Several regions can be recognized on the head capsule:

  • Compound eyes – Located on the dorsal edge of the head.
  • Antennae – Located ventral to the eyes. They serve as sensors that locate movement and light around the cockroach.
  • Epicranial suture – It is Y-shaped. The front of the capsule splits the head into 3 separate portions.
  • Frons – Front of the capsule. It is the region of the capsule located between the two arms of the “Y”.
  • Vertex – The region between two eyes.
  • Cypelus – They are linked at the epicranial suture and are placed ventral to the frons. It is not movable.
  • Labrum – It is connected to the ventral edge of the clypeus through its transverse, moveable articulation.
  • Paired genae – These create the epicranium’s sides, or cheeks.
  • Foramen magnum – Through which pass the gut, salivary ducts, and nerve cord.
  • Cervix (neck) – Soft part of the head.

Cockroach’s head is attached to the rest of the body through the sclerotized structure called prothorax. The prothorax is like a shield that protects the cervix and the head.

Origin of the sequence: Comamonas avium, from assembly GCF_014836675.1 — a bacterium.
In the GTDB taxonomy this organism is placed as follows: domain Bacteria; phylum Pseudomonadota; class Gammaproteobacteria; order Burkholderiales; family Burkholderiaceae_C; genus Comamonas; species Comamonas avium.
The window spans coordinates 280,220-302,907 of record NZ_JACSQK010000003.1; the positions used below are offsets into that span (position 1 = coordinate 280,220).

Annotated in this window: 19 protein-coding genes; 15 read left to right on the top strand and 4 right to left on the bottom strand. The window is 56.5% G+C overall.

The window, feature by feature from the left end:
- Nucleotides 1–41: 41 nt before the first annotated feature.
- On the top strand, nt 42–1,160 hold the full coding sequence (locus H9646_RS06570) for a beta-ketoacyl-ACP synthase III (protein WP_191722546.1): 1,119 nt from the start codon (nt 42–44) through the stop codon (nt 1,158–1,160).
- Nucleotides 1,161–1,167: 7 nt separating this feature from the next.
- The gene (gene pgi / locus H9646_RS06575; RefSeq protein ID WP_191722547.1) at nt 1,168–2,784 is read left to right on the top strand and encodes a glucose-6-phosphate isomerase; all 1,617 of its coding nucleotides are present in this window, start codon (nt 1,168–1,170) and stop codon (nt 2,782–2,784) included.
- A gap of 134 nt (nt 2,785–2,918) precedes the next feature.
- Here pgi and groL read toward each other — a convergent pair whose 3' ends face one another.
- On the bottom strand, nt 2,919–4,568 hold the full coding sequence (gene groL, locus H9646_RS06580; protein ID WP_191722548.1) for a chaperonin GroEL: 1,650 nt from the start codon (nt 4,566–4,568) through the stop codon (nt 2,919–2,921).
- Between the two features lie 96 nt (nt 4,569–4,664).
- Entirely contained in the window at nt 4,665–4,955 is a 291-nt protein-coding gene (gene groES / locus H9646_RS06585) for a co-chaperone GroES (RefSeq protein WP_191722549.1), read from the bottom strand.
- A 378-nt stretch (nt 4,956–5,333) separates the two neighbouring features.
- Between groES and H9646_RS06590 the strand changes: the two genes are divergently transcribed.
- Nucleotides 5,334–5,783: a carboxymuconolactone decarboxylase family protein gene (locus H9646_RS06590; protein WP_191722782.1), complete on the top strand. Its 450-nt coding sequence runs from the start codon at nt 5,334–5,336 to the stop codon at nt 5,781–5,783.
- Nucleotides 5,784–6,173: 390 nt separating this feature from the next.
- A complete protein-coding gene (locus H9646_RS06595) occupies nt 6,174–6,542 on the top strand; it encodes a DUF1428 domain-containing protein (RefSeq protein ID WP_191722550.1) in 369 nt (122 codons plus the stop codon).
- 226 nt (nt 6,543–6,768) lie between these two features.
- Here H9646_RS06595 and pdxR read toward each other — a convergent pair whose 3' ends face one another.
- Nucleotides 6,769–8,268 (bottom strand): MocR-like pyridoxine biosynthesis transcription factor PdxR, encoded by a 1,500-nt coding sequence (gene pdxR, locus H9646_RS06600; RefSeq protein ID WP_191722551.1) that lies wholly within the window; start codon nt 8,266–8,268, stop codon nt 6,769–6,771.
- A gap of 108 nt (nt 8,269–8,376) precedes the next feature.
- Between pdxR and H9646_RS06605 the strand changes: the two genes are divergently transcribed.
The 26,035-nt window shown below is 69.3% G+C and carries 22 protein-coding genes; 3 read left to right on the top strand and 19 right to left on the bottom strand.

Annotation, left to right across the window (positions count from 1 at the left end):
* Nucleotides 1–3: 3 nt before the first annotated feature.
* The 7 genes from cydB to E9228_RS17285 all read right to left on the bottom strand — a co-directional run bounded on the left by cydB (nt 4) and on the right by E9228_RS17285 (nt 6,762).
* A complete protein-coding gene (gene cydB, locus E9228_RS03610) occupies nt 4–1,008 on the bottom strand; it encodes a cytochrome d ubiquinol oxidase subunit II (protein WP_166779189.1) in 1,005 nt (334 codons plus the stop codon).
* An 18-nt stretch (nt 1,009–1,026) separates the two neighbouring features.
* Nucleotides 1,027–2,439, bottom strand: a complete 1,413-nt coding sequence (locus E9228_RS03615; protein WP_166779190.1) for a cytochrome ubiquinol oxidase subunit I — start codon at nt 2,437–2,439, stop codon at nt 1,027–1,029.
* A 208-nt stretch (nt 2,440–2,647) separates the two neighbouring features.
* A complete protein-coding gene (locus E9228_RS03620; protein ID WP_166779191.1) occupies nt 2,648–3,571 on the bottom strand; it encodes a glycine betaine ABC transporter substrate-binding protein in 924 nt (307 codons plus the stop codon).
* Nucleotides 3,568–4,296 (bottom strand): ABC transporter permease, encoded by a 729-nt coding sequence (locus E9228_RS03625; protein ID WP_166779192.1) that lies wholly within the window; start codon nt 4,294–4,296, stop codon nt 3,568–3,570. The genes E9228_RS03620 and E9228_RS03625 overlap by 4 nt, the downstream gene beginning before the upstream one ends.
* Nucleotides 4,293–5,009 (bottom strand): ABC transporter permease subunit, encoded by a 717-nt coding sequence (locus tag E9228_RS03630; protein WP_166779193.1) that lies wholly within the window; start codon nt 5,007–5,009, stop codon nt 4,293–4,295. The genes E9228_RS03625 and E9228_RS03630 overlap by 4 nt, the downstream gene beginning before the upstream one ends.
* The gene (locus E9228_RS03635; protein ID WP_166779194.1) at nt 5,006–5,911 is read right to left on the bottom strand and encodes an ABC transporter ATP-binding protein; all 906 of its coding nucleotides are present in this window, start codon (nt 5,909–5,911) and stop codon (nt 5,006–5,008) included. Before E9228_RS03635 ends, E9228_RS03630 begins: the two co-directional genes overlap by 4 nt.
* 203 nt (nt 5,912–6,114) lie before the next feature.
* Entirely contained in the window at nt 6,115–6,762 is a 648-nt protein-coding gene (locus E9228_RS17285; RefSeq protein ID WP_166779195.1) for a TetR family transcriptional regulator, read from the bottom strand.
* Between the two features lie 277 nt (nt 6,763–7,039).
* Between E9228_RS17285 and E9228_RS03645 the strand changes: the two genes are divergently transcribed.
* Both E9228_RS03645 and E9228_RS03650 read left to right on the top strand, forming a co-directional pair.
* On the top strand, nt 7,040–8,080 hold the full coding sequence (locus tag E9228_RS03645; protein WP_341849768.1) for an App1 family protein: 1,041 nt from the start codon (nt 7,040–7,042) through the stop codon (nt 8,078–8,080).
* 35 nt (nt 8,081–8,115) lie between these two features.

Related: Do Cockroaches Play Dead? | Surprising Facts and Explanations

Can Cockroaches Live Without Their Heads?

Cockroaches can live without its head. They do not have blood pressure like Mammalia. So if they lose their head, there will not be blood loss. The blood will just be cloth at the spot where the head was previously attached.

Moreover, they can live long periods without food. If they eat for one day, they can live for up to one month without food if there is not much movement. But if they lose their head, they would just sit still.

Cockroaches do not need their head to breathe. The insects breathe through spiracles and transport oxygen directly to the cells via tubes known as the trachea. This way of breathing allows them to directly absorb oxygen in every tissue. They do not carry oxygen through the blood to tissues.

When they lose their head, the role of the brain is taken over by the terminal ganglion. Because of that, a headless cockroach can still stand and react to touch. They can move around and locate food sources, but they could not eat.